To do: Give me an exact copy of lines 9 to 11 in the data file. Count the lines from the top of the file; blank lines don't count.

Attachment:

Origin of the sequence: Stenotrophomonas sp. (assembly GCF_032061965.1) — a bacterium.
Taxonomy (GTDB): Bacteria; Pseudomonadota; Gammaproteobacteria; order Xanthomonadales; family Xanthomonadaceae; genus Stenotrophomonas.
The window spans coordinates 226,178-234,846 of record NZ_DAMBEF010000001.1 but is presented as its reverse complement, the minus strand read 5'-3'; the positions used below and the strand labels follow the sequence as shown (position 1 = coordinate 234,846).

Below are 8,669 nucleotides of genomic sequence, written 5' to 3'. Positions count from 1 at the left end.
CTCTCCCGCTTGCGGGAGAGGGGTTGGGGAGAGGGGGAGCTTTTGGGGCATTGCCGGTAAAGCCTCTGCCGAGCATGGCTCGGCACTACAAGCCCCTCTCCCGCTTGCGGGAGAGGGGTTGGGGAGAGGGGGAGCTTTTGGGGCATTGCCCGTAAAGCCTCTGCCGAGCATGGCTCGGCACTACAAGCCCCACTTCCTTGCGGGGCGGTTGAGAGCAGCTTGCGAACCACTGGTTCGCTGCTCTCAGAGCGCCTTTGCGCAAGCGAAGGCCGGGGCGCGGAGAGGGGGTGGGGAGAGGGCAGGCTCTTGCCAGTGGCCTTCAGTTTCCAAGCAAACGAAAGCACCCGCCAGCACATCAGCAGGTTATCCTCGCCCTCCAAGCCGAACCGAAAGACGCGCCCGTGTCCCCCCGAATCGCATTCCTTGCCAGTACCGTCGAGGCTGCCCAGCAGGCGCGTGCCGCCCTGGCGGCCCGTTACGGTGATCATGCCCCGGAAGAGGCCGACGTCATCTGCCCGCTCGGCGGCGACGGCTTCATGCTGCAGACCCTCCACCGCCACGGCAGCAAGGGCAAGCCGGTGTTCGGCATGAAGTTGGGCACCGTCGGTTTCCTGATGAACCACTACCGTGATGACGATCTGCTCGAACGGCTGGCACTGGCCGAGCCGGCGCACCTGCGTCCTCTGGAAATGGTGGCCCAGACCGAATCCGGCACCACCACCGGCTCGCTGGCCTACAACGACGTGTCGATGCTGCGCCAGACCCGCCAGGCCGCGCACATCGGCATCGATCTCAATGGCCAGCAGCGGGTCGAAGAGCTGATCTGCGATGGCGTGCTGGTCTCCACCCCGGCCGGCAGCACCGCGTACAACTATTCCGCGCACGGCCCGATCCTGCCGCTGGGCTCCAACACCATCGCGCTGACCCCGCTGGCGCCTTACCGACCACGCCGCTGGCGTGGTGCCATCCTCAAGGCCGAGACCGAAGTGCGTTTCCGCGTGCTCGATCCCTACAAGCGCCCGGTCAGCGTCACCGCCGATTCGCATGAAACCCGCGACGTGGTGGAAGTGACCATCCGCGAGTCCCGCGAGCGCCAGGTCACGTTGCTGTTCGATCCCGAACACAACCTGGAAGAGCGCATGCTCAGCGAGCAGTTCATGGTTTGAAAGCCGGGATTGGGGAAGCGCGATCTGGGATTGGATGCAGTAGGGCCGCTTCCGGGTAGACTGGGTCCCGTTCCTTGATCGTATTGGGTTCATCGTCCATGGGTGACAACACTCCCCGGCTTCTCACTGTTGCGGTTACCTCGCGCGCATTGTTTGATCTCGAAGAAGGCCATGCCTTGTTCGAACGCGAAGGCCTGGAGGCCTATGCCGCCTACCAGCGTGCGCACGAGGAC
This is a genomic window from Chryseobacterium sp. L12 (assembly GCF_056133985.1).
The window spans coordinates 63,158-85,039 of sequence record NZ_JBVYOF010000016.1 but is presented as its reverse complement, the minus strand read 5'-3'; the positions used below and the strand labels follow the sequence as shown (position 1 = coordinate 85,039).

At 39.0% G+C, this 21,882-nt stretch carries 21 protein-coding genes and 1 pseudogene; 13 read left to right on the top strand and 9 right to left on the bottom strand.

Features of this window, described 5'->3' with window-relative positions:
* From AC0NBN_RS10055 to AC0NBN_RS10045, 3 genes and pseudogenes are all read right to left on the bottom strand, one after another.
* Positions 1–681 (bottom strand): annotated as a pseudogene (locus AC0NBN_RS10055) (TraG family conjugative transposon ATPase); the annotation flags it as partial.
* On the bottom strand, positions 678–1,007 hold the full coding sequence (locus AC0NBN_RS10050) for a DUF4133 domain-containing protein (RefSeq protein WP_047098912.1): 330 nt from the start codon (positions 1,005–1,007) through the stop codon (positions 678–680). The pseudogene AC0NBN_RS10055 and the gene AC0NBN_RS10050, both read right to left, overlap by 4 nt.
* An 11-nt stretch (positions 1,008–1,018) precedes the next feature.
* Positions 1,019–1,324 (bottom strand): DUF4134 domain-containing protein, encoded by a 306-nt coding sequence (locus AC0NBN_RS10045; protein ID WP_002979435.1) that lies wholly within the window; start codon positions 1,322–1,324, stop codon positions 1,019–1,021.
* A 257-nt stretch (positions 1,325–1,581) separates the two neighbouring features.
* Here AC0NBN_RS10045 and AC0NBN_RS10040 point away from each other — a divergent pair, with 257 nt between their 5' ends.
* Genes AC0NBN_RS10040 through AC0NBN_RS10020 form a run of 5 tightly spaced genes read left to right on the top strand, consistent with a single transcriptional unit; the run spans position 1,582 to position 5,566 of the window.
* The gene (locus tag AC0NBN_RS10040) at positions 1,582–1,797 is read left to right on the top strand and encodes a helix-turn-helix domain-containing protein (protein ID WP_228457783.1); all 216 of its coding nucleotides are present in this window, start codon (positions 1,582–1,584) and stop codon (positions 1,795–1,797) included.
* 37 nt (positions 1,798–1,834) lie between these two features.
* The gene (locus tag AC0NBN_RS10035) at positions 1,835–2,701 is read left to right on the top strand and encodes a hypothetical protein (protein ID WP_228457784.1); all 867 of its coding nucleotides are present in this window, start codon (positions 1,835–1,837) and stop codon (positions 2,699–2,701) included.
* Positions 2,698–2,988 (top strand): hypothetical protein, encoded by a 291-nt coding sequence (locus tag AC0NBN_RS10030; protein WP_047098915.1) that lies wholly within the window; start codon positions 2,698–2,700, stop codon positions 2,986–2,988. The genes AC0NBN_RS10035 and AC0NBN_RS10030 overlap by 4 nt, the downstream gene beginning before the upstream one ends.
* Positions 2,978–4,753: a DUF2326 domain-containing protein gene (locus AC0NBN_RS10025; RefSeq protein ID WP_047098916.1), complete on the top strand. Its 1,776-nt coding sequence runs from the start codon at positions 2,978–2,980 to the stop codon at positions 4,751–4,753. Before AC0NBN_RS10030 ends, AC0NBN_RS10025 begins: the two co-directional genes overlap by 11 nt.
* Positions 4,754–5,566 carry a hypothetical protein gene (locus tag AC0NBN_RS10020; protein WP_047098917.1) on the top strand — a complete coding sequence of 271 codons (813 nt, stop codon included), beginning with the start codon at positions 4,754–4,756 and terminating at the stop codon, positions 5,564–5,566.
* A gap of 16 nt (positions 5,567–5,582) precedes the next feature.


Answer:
Features of this window, described 5'->3' with window-relative positions:
* From AC0NBN_RS10055 to AC0NBN_RS10045, 3 genes and pseudogenes are all read right to left on the bottom strand, one after another.
* Positions 1–681 (bottom strand): annotated as a pseudogene (locus AC0NBN_RS10055) (TraG family conjugative transposon ATPase); the annotation flags it as partial.